One of the things anti-feminists find hard to swallow is the idea that patriarchy permeates the mechanics of our society. Okay, correction: far from existing as just an idea or theory as many would believe, the patriarchal problem is very real and it hurts men, too. Some would rather be persuaded to use another term to describe certain injustices women face, like ‘discrimination’ perhaps, and ignore that male-dominance in certain positions of power (in politics, religious organisations, film and media corporations, literature, etc.) is really the problem. A great article by Laurie Penny at Liberal Conspiracy tells us that anti-feminist men should get over the myth of male-bashing feminists and embrace feminism without risking losing their Y-chromosome.
In recent weeks, I’ve faced a lot of accusations of misandry for daring to point out that some bad things that happen are perpetrated almost exclusively by men, and for having the temerity to suggest that in some situations women get a raw deal simply because of their biological sex. I thought I’d respond to the critics with a few reasons why feminism and misandry are not synonymous, and why male and female feminists need to work together to break tired economic models of gender.
As feminists, the liberation of the y-chromosomed half of the human race has never been high on our list of priorities – historically speaking, we’ve had enough to worry about. However, it’s high time that we started a serious recruitment drive. Although the feminist movement has faced many obstacles and lost many battles, women have now won themselves enough social and economic capital that we can finally start to address the other half of the equation: the emancipation of men from capitalist patriarchy.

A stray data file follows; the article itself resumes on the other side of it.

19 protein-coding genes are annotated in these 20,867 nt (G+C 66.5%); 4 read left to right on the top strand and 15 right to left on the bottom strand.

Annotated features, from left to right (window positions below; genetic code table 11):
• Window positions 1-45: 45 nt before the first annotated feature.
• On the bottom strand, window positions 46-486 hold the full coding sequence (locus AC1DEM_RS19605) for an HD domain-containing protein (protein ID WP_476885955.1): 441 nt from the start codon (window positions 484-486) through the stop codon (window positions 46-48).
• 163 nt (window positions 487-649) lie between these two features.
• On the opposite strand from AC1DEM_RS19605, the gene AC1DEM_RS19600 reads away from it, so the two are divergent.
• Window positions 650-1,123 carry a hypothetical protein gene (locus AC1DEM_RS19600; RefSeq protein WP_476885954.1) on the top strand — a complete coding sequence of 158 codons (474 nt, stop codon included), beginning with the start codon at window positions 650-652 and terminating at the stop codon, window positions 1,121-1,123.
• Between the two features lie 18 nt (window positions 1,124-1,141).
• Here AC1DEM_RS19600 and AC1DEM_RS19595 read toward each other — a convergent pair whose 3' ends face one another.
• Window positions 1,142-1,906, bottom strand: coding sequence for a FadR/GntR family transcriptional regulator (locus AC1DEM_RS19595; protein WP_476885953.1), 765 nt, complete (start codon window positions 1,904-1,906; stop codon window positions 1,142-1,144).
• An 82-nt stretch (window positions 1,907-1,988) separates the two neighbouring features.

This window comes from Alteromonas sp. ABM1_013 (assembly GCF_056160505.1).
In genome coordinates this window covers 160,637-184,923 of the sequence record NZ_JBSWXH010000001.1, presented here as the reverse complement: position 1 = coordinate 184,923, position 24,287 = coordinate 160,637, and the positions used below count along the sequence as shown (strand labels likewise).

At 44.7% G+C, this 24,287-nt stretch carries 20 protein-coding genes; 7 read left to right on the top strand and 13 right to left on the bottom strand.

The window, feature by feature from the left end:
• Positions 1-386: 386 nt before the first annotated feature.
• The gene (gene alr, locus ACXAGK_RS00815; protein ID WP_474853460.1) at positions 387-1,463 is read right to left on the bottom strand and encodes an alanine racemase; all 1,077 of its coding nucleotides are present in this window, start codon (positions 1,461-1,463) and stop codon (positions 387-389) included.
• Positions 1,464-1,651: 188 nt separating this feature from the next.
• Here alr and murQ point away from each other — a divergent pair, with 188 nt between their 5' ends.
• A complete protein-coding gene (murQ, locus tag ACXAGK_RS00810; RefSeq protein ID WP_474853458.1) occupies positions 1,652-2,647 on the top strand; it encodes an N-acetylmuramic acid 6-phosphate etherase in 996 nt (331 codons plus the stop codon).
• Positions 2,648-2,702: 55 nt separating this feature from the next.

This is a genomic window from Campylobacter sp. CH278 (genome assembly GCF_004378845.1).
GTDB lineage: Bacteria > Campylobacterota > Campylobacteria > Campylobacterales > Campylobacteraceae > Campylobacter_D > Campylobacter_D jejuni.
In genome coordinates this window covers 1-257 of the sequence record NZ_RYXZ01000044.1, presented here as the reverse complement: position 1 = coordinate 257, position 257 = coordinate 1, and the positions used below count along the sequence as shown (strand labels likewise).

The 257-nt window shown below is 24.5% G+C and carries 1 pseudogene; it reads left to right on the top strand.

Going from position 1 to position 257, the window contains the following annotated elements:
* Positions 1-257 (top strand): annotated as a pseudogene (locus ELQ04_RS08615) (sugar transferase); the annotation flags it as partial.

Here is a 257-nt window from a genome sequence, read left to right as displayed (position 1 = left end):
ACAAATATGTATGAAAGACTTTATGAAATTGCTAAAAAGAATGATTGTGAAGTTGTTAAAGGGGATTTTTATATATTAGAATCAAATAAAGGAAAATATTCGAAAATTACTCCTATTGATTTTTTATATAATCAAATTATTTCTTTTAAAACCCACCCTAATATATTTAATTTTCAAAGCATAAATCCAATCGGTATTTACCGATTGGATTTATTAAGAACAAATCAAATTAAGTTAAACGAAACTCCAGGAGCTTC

There are many urgent reasons why socialist feminists of all genders need to concern themselves with popular misandry and the subjugation of men, especially when we’re facing down the worst economic crisis since the 1930s. A recession is never a good time for women’s rights. Economic crisis moves economic equality from the agenda, and a great deal of women’s struggle in and out of the workplace revolves around the battle for equal economic status. Cuts to welfare benefits and part-time employment hit women with children hardest.
But most importantly of all, any recession creates a large body of justly angry, disenfranchised working men, men who are encouraged implicitly and sometimes explicitly to take that anger out where it will do least damage to capitalist hegemony: to whit, on women. It is a well-known and oft-repeated fact that domestic violence against women increases in times of economic crisis, usually, as is the case now, contiguously with a cut in state spending on women’s refuges. But another backlash against feminism itself is also to be expected – and as feminists, the fallacy that the problems that men face in a recession are the fault of feminism is something that we need to turn and face.
Read the rest here.